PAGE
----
During his 11-year run at RadioShack, Edmondson jump-started the wireless retailing business, but never imagined a secondary market for phones. “If you don’t have to sign a contract, an unactivated phone sells for a higher price,” he says. “That got me thinking: ‘How do I get a whole bunch of used phones?’”
Edmondson realized that consumers value phones based on their carrier-subsidized price, not the phone’s actual retail price. An example: a new BlackBerry Bold 9000 smartphone sells for $499.99. With a two-year service contract, AT&T sells the same phone for $199.99. After his contract expires, the consumer might sell the phone, but what he doesn’t know is that his 2-year-old device might be worth more to someone than he originally paid.
That’s where ERC comes in. It sets up a web-based look-up system at the carrier’s retail stores, giving them a sort of instant “blue book” value for all sorts of used wireless phones. The store clerk uses the system to offer a trade-in credit on each used phone. Consumers walk away happy— they just got store credit for something they probably didn’t think was worth very much. The carrier is happy—ERC sends the carrier a check for the used phone. ERC is happy—ERC takes the device, refurbishes it, and resells it.
To pull the idea off, Edmondson relied on his reputation, not his image. Over the years, he had worked with execs at most of the nation’s biggest wireless service providers. One such exec, Ron LeMay, formerly president and COO of Sprint, has helped Edmondson start eRecyclingCorps, is an investor in the firm, and serves as its chairman. LeMay’s former employer is ERC’s first customer.
Indeed, Sprint is a fan of ERC’s phone reclamation scheme. “It enables us to offer most customers instant savings for their old phone at point of sale,” says Darren Beck, manager of Sprint’s corporate responsibility program. Beck says Sprint can now offer a trade-in value for any eligible phone, not just the ones Sprint originally sold. Beck says ERC has helped the carrier more than double its previous phone buyback efforts.
Sprint’s goal is to collect nine phones for reuse and recycling for every 10 it sells by 2017. Right now its collection rate is steadily improving, but it’s nowhere near 90 percent. Beck says the carrier’s collection rate was 42 percent in 2009 and only 22 percent in 2007.
Even with Sprint’s noteworthy progress, the Environ–mental Protection Agency says Americans dispose of 130 million cell phones a year, and only about 10 percent of cell phones are recycled. Recycling a year’s worth of tossed phones would save enough energy to power 24,000 homes, the agency claims.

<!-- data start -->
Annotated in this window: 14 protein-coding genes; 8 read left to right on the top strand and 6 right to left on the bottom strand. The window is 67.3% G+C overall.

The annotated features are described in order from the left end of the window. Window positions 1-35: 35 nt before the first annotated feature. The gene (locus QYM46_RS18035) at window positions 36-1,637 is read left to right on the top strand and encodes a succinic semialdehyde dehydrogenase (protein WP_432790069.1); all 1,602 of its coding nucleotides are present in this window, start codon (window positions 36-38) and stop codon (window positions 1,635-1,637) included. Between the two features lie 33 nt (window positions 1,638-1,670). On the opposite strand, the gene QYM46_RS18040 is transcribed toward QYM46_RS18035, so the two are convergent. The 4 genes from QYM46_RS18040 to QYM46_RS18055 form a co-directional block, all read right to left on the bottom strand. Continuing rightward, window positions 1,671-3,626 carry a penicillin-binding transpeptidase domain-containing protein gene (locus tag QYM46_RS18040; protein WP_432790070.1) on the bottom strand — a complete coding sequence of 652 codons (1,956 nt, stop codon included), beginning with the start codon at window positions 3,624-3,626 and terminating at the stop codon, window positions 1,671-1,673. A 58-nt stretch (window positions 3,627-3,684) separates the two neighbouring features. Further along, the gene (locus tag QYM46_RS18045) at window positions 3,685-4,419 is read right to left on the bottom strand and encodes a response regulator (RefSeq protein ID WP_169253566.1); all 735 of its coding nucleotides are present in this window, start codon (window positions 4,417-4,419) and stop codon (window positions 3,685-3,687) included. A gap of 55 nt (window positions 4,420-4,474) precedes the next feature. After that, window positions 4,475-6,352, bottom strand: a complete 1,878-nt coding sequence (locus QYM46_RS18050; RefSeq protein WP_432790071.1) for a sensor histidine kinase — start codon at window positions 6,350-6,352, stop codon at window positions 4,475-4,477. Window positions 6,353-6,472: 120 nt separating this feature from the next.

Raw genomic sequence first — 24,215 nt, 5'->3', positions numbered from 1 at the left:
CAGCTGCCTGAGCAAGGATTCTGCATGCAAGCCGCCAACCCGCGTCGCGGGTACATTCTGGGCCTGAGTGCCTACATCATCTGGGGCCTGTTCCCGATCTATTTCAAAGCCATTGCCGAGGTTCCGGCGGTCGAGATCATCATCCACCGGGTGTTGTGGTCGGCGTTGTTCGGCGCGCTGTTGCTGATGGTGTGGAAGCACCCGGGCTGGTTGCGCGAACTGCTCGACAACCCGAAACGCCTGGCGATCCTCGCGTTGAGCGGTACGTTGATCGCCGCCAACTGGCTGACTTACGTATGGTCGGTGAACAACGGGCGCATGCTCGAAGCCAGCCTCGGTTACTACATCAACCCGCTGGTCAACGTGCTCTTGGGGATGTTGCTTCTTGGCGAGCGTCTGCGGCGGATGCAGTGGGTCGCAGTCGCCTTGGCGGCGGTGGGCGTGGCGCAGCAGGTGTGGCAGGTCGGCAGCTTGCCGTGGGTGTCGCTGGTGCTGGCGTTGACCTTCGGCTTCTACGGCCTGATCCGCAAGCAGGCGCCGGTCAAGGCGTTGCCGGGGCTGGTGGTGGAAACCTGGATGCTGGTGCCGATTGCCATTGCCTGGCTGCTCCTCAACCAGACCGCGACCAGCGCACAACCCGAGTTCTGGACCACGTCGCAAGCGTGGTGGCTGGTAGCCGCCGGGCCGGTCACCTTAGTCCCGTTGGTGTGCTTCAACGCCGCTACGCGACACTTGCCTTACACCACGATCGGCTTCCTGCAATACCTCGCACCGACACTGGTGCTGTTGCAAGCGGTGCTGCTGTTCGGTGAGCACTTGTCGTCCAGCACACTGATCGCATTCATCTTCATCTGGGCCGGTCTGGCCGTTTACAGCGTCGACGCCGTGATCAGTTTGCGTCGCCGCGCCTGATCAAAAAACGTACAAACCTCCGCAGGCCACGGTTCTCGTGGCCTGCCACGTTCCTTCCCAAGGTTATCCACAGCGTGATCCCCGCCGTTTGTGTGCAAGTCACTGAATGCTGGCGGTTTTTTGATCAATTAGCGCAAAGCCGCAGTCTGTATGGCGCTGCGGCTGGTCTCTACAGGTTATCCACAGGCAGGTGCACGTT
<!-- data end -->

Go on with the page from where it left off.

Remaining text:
A World of Opportunity
But stopping a used phone from hitting the dustbin is just half of ERC’s plan. “Not only does it not go into a landfill, my vision is for it to go to the places in the world where it will change the most peoples’ lives,” Edmondson says.
ERC is looking to foreign mobile service providers to be commercial buyers for its refurbished phones. In emerging markets, carrier phone subsidies are rare since the amount most consumers pay for wireless voice service, the average-revenue-per-user, is comparatively low.
If consumers in those countries had access to less expensive, but more fully functional devices, they might use more data services, keep their phones longer, and be more loyal to their current service providers. With that in mind, ERC has opened an office in India and soon hopes to start selling refurbished phones to a carrier there, where some 410 million more net cell phone subscriptions will be added by 2014, according to Pyramid Research.
By getting its system into carrier stores, most cell phones are sold and ERC slows cell phone waste—even if the company is more of a clever arbitrage opportunity than a real recycling outfit.
Meanwhile, Edmondson has recycled his career, and he’s excited that once again the press is talking about his ideas, not his résumé.
“The greatest gift that was given to me, in all the turmoil that has taken place, is the freedom to go innovate with the experience that I’ve gained over a 25-year career, and then be able to make an impact,” he says. “That’s a pretty big gift, although it didn’t feel that way at the time.”
Phil Harvey is the editor-in-chief of Light Reading. Though based in Fort Worth, he reckons that if RadioShack stores sold coffee, he’d visit their stores more than once a decade.